She and her followers tried to lure Agatha into following their ways with orgies, banquets and all kinds of psychological pressure, but after a month in Aphrodisia's custody, Agatha still refused to give up her virginity and her faith in Christ, so the priestess sent her back to Quintianus, who immediately began a trial against her.

After various interrogations, during which Agatha was unyielding and never gave in to Quintianus' pressures, the woman was first tortured in various ways and then her breasts (or one breast) were brutally cut off when she still resisted Quintianus' requests.

Following this mutilation, Agatha was sent to her cell without any salves or bandages, but that night St. Peter appeared to her accompanied by an angel, and he healed her wounds. A few days later, she was again brought before Quintianus, who asked the woman about the healing, and she answered that Christ had healed her. This was the last straw for the Roman prefect, who now hated Agatha with the same passion with which he had desired her: he ordered that she be burned on a bed of coals.

While Agatha lay burning on the hot coals, her red veil was miraculously left intact. Meanwhile, the city of Catania was shaken by an earthquake, and the people rebelled against Quintianus' terrible tortures towards the virgin. Out of fear of loosing his control over the city, the prefect had Agatha taken off the burning coals, and taken to her cell, where she died just a few hours later on February 5 in the year 251.

A year later, on the day commemorating her death, Mount Etna erupted and the lava started moving down towards the city of Catania. The inhabitants of the city rushed to Saint Agatha's tomb, took out her red veil, and held it up against the streaming lava, which suddenly halted before doing any harm.

From that day on she became the patron saint of Catania, and the people believe that the saint has saved their city a great number of times from natural catastrophes (earthquakes and eruptions), from the plague, and from the wrath of Emperor Fredrick II in the year 1231. All these intercessions from St. Agatha make it easier for us to understand the passion with which the people of Catania commemorate her feast on February 5 every year with a procession that lasts through the next day. The majority of her relics are kept in a beautiful urn in the Cathedral of Catania.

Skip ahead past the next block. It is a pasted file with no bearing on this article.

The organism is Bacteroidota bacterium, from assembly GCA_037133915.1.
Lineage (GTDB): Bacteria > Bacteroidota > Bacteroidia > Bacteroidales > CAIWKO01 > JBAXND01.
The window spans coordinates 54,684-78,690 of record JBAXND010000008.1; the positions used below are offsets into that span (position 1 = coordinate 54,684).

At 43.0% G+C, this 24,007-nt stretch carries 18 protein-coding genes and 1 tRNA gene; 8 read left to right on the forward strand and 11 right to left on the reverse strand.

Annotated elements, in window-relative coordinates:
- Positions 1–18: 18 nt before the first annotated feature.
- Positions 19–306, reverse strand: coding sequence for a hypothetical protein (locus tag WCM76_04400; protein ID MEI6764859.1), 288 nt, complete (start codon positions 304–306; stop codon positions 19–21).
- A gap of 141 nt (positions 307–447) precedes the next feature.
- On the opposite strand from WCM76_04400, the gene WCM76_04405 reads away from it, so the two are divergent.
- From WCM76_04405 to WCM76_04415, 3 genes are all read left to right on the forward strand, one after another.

There are a number of relics kept in various churches in Palermo today: the bone of one of her upper arms at the Palatine Chapel; the bones of her forearm at the Cathedral; her braided hair at Sant'Agata La Guilla.

There is also a church called Sant'Agata La Pedata with a rather curious relic: a footprint left by the saint on a block of limestone when she supposedly left the city to go to Catania. This church was founded soon after in the year 300.

For many years, Agatha was one of the patrons of Palermo together with three other women: Christina, Nympha, and Oliva. In 1624, these saints lost some of their importance among the people of Palermo when the relics of Saint Rosalie were found.

Her feast is celebrated on 5 February in Catania, where she is the city's patroness.

About the Author: Historian Jacqueline Alio wrote Women of Sicily - Saints, Queens & Rebels and co-authored The Peoples of Sicily - A Multicultural Legacy.

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© 2009 Jacqueline Alio